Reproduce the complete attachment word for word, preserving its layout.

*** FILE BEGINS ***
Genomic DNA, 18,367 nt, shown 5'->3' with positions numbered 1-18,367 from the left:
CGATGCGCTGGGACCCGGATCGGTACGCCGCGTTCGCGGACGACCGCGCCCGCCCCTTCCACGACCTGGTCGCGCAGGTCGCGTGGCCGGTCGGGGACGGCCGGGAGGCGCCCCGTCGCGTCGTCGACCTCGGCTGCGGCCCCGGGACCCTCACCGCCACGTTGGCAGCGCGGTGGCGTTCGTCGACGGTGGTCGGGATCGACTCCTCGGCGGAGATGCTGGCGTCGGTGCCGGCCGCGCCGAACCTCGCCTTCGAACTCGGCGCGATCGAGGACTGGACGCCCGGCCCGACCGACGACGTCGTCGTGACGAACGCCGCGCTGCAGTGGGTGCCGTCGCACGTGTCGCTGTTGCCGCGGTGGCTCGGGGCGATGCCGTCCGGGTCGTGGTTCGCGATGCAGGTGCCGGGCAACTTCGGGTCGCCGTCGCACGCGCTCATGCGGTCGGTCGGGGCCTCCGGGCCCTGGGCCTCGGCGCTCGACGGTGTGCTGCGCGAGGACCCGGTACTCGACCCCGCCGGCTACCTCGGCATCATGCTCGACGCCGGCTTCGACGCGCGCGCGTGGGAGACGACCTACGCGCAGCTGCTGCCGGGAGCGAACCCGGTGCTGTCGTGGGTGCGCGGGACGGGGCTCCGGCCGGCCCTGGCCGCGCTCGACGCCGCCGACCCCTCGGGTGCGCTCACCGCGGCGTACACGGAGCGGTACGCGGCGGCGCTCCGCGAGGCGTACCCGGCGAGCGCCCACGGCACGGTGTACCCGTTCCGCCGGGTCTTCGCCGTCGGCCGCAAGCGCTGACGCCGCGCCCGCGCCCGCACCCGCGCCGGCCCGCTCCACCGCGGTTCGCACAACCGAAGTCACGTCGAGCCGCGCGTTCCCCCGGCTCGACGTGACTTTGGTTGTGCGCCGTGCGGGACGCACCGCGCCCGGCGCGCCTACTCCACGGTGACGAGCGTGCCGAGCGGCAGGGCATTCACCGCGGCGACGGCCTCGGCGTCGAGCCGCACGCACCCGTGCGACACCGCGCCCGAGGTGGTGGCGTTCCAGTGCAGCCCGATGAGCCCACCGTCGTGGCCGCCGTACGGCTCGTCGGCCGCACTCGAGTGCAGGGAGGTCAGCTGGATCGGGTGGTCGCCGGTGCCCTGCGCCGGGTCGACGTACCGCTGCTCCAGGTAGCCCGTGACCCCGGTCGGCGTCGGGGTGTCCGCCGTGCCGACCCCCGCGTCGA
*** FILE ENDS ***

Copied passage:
Genomic DNA, 18,367 nt, shown 5'->3' with positions numbered 1-18,367 from the left:
CGATGCGCTGGGACCCGGATCGGTACGCCGCGTTCGCGGACGACCGCGCCCGCCCCTTCCACGACCTGGTCGCGCAGGTCGCGTGGCCGGTCGGGGACGGCCGGGAGGCGCCCCGTCGCGTCGTCGACCTCGGCTGCGGCCCCGGGACCCTCACCGCCACGTTGGCAGCGCGGTGGCGTTCGTCGACGGTGGTCGGGATCGACTCCTCGGCGGAGATGCTGGCGTCGGTGCCGGCCGCGCCGAACCTCGCCTTCGAACTCGGCGCGATCGAGGACTGGACGCCCGGCCCGACCGACGACGTCGTCGTGACGAACGCCGCGCTGCAGTGGGTGCCGTCGCACGTGTCGCTGTTGCCGCGGTGGCTCGGGGCGATGCCGTCCGGGTCGTGGTTCGCGATGCAGGTGCCGGGCAACTTCGGGTCGCCGTCGCACGCGCTCATGCGGTCGGTCGGGGCCTCCGGGCCCTGGGCCTCGGCGCTCGACGGTGTGCTGCGCGAGGACCCGGTACTCGACCCCGCCGGCTACCTCGGCATCATGCTCGACGCCGGCTTCGACGCGCGCGCGTGGGAGACGACCTACGCGCAGCTGCTGCCGGGAGCGAACCCGGTGCTGTCGTGGGTGCGCGGGACGGGGCTCCGGCCGGCCCTGGCCGCGCTCGACGCCGCCGACCCCTCGGGTGCGCTCACCGCGGCGTACACGGAGCGGTACGCGGCGGCGCTCCGCGAGGCGTACCCGGCGAGCGCCCACGGCACGGTGTACCCGTTCCGCCGGGTCTTCGCCGTCGGCCGCAAGCGCTGACGCCGCGCCCGCGCCCGCACCCGCGCCGGCCCGCTCCACCGCGGTTCGCACAACCGAAGTCACGTCGAGCCGCGCGTTCCCCCGGCTCGACGTGACTTTGGTTGTGCGCCGTGCGGGACGCACCGCGCCCGGCGCGCCTACTCCACGGTGACGAGCGTGCCGAGCGGCAGGGCATTCACCGCGGCGACGGCCTCGGCGTCGAGCCGCACGCACCCGTGCGACACCGCGCCCGAGGTGGTGGCGTTCCAGTGCAGCCCGATGAGCCCACCGTCGTGGCCGCCGTACGGCTCGTCGGCCGCACTCGAGTGCAGGGAGGTCAGCTGGATCGGGTGGTCGCCGGTGCCCTGCGCCGGGTCGACGTACCGCTGCTCCAGGTAGCCCGTGACCCCGGTCGGCGTCGGGGTGTCCGCCGTGCCGACCCCCGCGTCGA